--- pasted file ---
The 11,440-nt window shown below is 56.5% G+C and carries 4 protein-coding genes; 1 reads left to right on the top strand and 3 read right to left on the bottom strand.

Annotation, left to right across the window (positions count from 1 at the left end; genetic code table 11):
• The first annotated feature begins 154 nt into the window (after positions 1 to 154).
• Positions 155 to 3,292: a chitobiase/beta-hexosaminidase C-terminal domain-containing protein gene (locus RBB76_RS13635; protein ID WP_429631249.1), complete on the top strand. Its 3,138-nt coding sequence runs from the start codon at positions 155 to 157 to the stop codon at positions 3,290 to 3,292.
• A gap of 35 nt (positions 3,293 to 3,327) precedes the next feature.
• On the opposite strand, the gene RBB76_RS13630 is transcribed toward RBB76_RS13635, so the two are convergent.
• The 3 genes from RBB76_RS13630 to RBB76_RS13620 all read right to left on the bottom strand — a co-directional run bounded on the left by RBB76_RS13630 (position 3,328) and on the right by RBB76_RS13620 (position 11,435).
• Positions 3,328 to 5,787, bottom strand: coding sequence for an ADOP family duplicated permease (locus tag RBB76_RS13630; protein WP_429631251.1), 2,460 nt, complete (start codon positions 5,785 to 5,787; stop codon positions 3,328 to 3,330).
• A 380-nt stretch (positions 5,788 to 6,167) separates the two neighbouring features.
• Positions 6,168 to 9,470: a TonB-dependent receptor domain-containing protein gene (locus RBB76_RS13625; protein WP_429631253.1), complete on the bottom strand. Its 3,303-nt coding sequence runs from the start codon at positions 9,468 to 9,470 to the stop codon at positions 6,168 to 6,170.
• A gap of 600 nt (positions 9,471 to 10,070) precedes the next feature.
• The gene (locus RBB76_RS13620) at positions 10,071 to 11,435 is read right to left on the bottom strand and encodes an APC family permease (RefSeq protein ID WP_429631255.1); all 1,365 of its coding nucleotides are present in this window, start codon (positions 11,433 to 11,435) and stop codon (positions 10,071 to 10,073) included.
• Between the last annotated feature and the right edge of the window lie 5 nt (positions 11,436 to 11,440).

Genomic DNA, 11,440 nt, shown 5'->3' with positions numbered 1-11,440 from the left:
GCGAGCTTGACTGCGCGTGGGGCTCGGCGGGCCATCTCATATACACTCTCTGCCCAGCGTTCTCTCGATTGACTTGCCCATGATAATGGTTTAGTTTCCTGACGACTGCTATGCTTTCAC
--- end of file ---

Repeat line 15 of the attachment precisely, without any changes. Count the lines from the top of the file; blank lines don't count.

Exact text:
GCGAGCTTGACTGCGCGTGGGGCTCGGCGGGCCATCTCATATACACTCTCTGCCCAGCGTTCTCTCGATTGACTTGCCCATGATAATGGTTTAGTTTCCTGACGACTGCTATGCTTTCAC